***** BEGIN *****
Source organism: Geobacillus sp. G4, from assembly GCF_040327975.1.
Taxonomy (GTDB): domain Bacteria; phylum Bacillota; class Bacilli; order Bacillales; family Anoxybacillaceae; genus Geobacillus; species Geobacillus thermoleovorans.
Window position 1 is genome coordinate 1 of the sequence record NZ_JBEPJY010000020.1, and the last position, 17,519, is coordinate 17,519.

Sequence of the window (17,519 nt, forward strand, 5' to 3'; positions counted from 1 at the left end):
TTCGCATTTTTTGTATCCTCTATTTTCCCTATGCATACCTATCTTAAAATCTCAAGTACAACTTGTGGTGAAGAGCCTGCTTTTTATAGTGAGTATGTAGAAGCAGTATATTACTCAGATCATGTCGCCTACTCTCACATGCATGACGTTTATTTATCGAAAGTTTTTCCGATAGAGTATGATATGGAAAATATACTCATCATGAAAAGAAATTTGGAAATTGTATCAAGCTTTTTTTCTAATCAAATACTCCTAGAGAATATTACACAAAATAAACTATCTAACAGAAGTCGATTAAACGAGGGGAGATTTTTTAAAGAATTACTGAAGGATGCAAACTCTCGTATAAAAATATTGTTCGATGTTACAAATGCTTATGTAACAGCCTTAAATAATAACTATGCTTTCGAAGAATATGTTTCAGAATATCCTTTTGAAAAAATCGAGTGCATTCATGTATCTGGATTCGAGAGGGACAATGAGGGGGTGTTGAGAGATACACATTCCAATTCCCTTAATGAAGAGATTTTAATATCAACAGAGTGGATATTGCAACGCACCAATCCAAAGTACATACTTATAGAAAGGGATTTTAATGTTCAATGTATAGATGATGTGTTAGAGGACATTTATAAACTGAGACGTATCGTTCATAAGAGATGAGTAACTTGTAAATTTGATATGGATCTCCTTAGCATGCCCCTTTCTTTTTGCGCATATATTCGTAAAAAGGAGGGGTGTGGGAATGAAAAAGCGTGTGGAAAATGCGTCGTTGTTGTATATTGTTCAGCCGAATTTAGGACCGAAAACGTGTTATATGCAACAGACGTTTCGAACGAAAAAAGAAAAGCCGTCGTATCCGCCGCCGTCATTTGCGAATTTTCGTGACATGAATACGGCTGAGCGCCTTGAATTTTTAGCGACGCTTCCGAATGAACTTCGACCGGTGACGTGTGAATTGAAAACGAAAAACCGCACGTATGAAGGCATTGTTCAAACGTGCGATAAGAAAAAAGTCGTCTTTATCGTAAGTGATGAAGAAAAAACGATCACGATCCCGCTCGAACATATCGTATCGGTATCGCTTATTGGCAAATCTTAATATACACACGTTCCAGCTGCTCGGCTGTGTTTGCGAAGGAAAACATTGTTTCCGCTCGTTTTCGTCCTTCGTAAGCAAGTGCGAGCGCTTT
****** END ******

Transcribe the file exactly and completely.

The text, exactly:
Source organism: Geobacillus sp. G4, from assembly GCF_040327975.1.
Taxonomy (GTDB): domain Bacteria; phylum Bacillota; class Bacilli; order Bacillales; family Anoxybacillaceae; genus Geobacillus; species Geobacillus thermoleovorans.
Window position 1 is genome coordinate 1 of the sequence record NZ_JBEPJY010000020.1, and the last position, 17,519, is coordinate 17,519.

Sequence of the window (17,519 nt, forward strand, 5' to 3'; positions counted from 1 at the left end):
TTCGCATTTTTTGTATCCTCTATTTTCCCTATGCATACCTATCTTAAAATCTCAAGTACAACTTGTGGTGAAGAGCCTGCTTTTTATAGTGAGTATGTAGAAGCAGTATATTACTCAGATCATGTCGCCTACTCTCACATGCATGACGTTTATTTATCGAAAGTTTTTCCGATAGAGTATGATATGGAAAATATACTCATCATGAAAAGAAATTTGGAAATTGTATCAAGCTTTTTTTCTAATCAAATACTCCTAGAGAATATTACACAAAATAAACTATCTAACAGAAGTCGATTAAACGAGGGGAGATTTTTTAAAGAATTACTGAAGGATGCAAACTCTCGTATAAAAATATTGTTCGATGTTACAAATGCTTATGTAACAGCCTTAAATAATAACTATGCTTTCGAAGAATATGTTTCAGAATATCCTTTTGAAAAAATCGAGTGCATTCATGTATCTGGATTCGAGAGGGACAATGAGGGGGTGTTGAGAGATACACATTCCAATTCCCTTAATGAAGAGATTTTAATATCAACAGAGTGGATATTGCAACGCACCAATCCAAAGTACATACTTATAGAAAGGGATTTTAATGTTCAATGTATAGATGATGTGTTAGAGGACATTTATAAACTGAGACGTATCGTTCATAAGAGATGAGTAACTTGTAAATTTGATATGGATCTCCTTAGCATGCCCCTTTCTTTTTGCGCATATATTCGTAAAAAGGAGGGGTGTGGGAATGAAAAAGCGTGTGGAAAATGCGTCGTTGTTGTATATTGTTCAGCCGAATTTAGGACCGAAAACGTGTTATATGCAACAGACGTTTCGAACGAAAAAAGAAAAGCCGTCGTATCCGCCGCCGTCATTTGCGAATTTTCGTGACATGAATACGGCTGAGCGCCTTGAATTTTTAGCGACGCTTCCGAATGAACTTCGACCGGTGACGTGTGAATTGAAAACGAAAAACCGCACGTATGAAGGCATTGTTCAAACGTGCGATAAGAAAAAAGTCGTCTTTATCGTAAGTGATGAAGAAAAAACGATCACGATCCCGCTCGAACATATCGTATCGGTATCGCTTATTGGCAAATCTTAATATACACACGTTCCAGCTGCTCGGCTGTGTTTGCGAAGGAAAACATTGTTTCCGCTCGTTTTCGTCCTTCGTAAGCAAGTGCGAGCGCTTT